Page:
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act to be introduced for this purpose, a provision should be made by which all or any of the other North American colonies should, on the application of their legislatures, and with the consent of Canada be admitted into the Canadian Union. Thus the separation, which Fox thought unwise, was to be abolished; and the Canadas were to be fused into one system, which Lord Durham would have had, a federation. In brief, Lord Durham proposed to make the Canadas self-governing, as regards their internal affairs, and the germ of a federal union.”? The first legislative step towards a Federal union was made by the Parliament of Nova Scotia, in 1861, by a unanimous vote of the Legislative Assembly, which was favorably received by the Secretary of State for the Colonies, in a despatch of the 6th July, 1862. The Legislatures of Nova Scotia, New Brunswick, and Prince Edward Island appointed delegates, in the beginning of 1864, to meet at Charlottetown, P.E.I., and confer together in reference to a union of these Maritime Provinces. About the same time, the difficulties met by the public men of Canada in carrying out their Government, induced a coalition of the leaders of the two conflicting parties to resort to a Federal system, and a government was formed of these opposite elements, with the following programme: “The government is prepared to pledge themselves to bring in a measure, next session, for the purpose of removing existing difficulties, by introducing the Federal principle in Canada, coupled with such provisions as will permit the Northern Provinces and the North West Territory to be incorporated with the same system of government.” Within a month of the formation of the coalition government of Canada, the Charlottetown Convention was arranged. The delegates of the Maritime Provinces were, as already stated, appointed by their respective Legislatures, and the delegates of Ontario and Quebec by their Government. Newfoundland was not represented. The Convention met on the 1st September, 1864, and re-assembled again on the 10th September, 1864. The meeting was confined to the delegates from the Maritime Provinces. On the 12th September, 1864, the Convention again assembled, the Canadian delegates participating in the business, and all proceedings being conducted with closed doors. Beyond an interchange of sentiments, nothing was done at Charlottetown, except to arrange for another Convention, to be held at Quebec, at the call of the Governor General. The delegates of the Maritime Provinces were only empowered to discuss the propriety of a Legislative union among themselves, while the Canadian delegates were authorized to treat only of a Federal union. The presence of the latter could only be informal, as the possibilities of such a union were neither foreseen nor comprehended by the resolutions of the Maritime Legislatures. The Governor General called together the Intercolonial Convention at Quebec, for the 10th October, 1864. Canada was represented by 12 delegates, 6 for each of the Provinces of Upper Canada and Lower Canada, New Brunswick by 7, Nova Scotia by 5, Prince Edward Island by 7, and Newfoundland by 2. This Convention sat with closed doors, and nothing but the result of the deliberations was known. Seventytwo Resolutions were adopted, by one vote for each Province, after eighteen days debate, and these Resolutions were submitted to the respective Legislatures at the ensuing session. The Canadian Parliament met in January, 1865, and the following Resolution was moved in the two Houses simultaneously, viz.: “That an humble Address be presented to Her Majesty, praying that She may be graciously pleased to cause a measure to be submitted to the Imperial Parliament for the purpose of uniting the Colonies of Canada, Nova Scotia, New Brunswick, Newfoundland, and Prince Edward Island, in one government, with provisions based on certain Resolutions which were adopted at a Conserence of Delegates from the said Colonies, held at the city of Quebec on the 10th October, 1864.” The Address was agreed to in the Legislative Council, on the 20th February, 1865, by a vote of 45 to 15, and in the Assembly, on the 10th March following, by a vote of 91 to 33. In the Maritime Provinces, the plan adopted by the Quebec delegates was not favorably received by the people. In New Brunswick, elections took place in March, 1865, and an anti-confederation House was elected. Some occult influence, however was at the same time quietly working to bring public opinion back to the Quebec scheme. In the session of 1866, the Legislative Council adopted a resolution similar to the one carried in the Canadian Parliament, and the Lieutenant Governor, having replied to the address of the Council favorably to the system of Confederation, and against the known feelings of his Ministry, the Cabinet resigned, a new Ministry was formed of gentlemen known for their desire to forward the cause of Confederation, and new elections took place, and resulted in forming a House in which 31 members were favorable to Confederation against eight, on a test vote. The vacillation of opinion in New Brunswick had its effect on the adjoining Province of Nova Scotia, where the popular feeling fluctuated in rapid waves, pro and con, until 1866, when the House of Assembly resolved, by a vote of 31 to 19, that it was desirable that a Confederation of the British North American Colonies should take place.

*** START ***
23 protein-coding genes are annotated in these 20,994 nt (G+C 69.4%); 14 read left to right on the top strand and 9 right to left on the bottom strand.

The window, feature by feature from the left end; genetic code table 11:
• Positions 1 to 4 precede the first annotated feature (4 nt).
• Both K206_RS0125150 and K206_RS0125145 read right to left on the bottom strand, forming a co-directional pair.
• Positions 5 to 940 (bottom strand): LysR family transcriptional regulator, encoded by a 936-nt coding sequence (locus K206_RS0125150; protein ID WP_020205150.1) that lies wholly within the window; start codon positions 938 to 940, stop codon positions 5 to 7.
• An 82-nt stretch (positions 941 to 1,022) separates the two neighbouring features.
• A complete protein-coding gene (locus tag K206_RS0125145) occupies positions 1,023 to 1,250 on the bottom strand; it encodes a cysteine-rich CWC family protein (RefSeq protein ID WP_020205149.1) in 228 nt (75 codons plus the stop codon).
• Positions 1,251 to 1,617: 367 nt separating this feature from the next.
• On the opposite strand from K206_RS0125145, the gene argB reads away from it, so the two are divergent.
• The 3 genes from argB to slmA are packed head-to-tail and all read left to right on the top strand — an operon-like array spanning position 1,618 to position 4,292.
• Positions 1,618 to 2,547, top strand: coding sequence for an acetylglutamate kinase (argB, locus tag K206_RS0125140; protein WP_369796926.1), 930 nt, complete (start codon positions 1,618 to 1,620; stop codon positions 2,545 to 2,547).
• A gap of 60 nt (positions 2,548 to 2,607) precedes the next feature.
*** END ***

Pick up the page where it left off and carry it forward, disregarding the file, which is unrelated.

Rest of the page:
This resolution, coupled with the votes of the Canadian Parliament, and the result of the recent elections in New Brunswick, formed the ground work of the British North America Act of 1867, as carried in the British Parliament. The Confederation was limited to the Union of the Provinces of Upper and Lower Canada (under the names of Ontario and Quebec), New Brunswick and Nova Scotia each having a separate Government and Legislature; the other Provinces were not considered to have sufficiently manifested their assent to justify the Imperial authorities in including them in the new Constitution.